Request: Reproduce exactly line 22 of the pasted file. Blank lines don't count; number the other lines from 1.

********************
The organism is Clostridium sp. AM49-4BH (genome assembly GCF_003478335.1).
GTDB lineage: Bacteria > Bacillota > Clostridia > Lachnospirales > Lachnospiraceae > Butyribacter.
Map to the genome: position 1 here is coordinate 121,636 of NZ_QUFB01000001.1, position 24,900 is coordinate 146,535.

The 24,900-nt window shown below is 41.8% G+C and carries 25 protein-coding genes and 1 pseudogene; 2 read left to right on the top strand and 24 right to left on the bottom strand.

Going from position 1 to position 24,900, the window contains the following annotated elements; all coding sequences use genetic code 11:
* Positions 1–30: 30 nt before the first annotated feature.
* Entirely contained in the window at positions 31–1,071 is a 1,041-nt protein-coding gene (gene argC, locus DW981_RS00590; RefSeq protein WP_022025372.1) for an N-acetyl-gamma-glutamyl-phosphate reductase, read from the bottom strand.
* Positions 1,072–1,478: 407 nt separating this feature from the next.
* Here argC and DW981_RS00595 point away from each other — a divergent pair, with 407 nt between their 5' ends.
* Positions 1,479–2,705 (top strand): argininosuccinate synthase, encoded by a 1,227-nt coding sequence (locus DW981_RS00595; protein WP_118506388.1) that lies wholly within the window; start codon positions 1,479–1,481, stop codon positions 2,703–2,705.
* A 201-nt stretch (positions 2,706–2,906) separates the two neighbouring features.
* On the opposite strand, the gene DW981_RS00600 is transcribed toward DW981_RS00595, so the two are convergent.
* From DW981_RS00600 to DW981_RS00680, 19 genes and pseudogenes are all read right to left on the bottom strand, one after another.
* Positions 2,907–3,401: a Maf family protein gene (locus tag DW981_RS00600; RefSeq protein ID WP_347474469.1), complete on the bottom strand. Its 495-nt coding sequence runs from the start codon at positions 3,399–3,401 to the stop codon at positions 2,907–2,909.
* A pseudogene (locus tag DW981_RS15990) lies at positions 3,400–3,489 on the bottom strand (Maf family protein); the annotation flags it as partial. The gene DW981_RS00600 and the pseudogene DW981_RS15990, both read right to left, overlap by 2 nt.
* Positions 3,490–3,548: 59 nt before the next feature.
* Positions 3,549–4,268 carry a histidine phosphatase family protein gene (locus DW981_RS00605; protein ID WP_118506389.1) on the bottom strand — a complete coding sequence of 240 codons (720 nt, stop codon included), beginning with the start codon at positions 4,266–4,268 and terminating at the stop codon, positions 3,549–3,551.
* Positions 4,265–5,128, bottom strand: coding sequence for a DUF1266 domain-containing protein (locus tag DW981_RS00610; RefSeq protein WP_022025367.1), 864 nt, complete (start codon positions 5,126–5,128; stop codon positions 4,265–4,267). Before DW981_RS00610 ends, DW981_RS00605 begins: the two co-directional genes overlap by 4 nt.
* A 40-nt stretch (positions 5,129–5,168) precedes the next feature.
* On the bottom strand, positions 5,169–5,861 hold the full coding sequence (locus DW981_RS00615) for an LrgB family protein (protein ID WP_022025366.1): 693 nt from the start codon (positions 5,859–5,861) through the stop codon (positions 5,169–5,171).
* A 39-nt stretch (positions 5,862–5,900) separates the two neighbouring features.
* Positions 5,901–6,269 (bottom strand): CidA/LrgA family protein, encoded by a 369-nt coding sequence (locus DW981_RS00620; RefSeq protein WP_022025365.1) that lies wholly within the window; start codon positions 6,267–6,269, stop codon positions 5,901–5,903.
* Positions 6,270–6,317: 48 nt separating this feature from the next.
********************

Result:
* Positions 5,901–6,269 (bottom strand): CidA/LrgA family protein, encoded by a 369-nt coding sequence (locus DW981_RS00620; RefSeq protein WP_022025365.1) that lies wholly within the window; start codon positions 6,267–6,269, stop codon positions 5,901–5,903.